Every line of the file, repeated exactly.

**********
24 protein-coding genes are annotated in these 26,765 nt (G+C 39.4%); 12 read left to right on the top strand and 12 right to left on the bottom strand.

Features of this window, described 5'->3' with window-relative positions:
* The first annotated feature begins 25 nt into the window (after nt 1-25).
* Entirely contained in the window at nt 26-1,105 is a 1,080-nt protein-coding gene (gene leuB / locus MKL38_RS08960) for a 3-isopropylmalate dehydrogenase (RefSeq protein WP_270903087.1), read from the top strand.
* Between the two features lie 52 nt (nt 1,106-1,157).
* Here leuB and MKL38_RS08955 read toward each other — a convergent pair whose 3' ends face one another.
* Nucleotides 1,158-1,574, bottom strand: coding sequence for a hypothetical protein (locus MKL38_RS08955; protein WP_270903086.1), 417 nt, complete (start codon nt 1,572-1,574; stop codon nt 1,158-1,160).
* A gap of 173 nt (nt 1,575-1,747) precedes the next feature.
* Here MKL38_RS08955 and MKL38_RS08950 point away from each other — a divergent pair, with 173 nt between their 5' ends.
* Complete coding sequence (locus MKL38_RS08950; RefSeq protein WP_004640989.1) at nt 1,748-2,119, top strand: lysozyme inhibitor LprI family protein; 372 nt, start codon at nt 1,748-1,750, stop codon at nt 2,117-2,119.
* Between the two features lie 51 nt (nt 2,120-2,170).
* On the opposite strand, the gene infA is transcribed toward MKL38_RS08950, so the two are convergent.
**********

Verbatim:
24 protein-coding genes are annotated in these 26,765 nt (G+C 39.4%); 12 read left to right on the top strand and 12 right to left on the bottom strand.

Features of this window, described 5'->3' with window-relative positions:
* The first annotated feature begins 25 nt into the window (after nt 1-25).
* Entirely contained in the window at nt 26-1,105 is a 1,080-nt protein-coding gene (gene leuB / locus MKL38_RS08960) for a 3-isopropylmalate dehydrogenase (RefSeq protein WP_270903087.1), read from the top strand.
* Between the two features lie 52 nt (nt 1,106-1,157).
* Here leuB and MKL38_RS08955 read toward each other — a convergent pair whose 3' ends face one another.
* Nucleotides 1,158-1,574, bottom strand: coding sequence for a hypothetical protein (locus MKL38_RS08955; protein WP_270903086.1), 417 nt, complete (start codon nt 1,572-1,574; stop codon nt 1,158-1,160).
* A gap of 173 nt (nt 1,575-1,747) precedes the next feature.
* Here MKL38_RS08955 and MKL38_RS08950 point away from each other — a divergent pair, with 173 nt between their 5' ends.
* Complete coding sequence (locus MKL38_RS08950; RefSeq protein WP_004640989.1) at nt 1,748-2,119, top strand: lysozyme inhibitor LprI family protein; 372 nt, start codon at nt 1,748-1,750, stop codon at nt 2,117-2,119.
* Between the two features lie 51 nt (nt 2,120-2,170).
* On the opposite strand, the gene infA is transcribed toward MKL38_RS08950, so the two are convergent.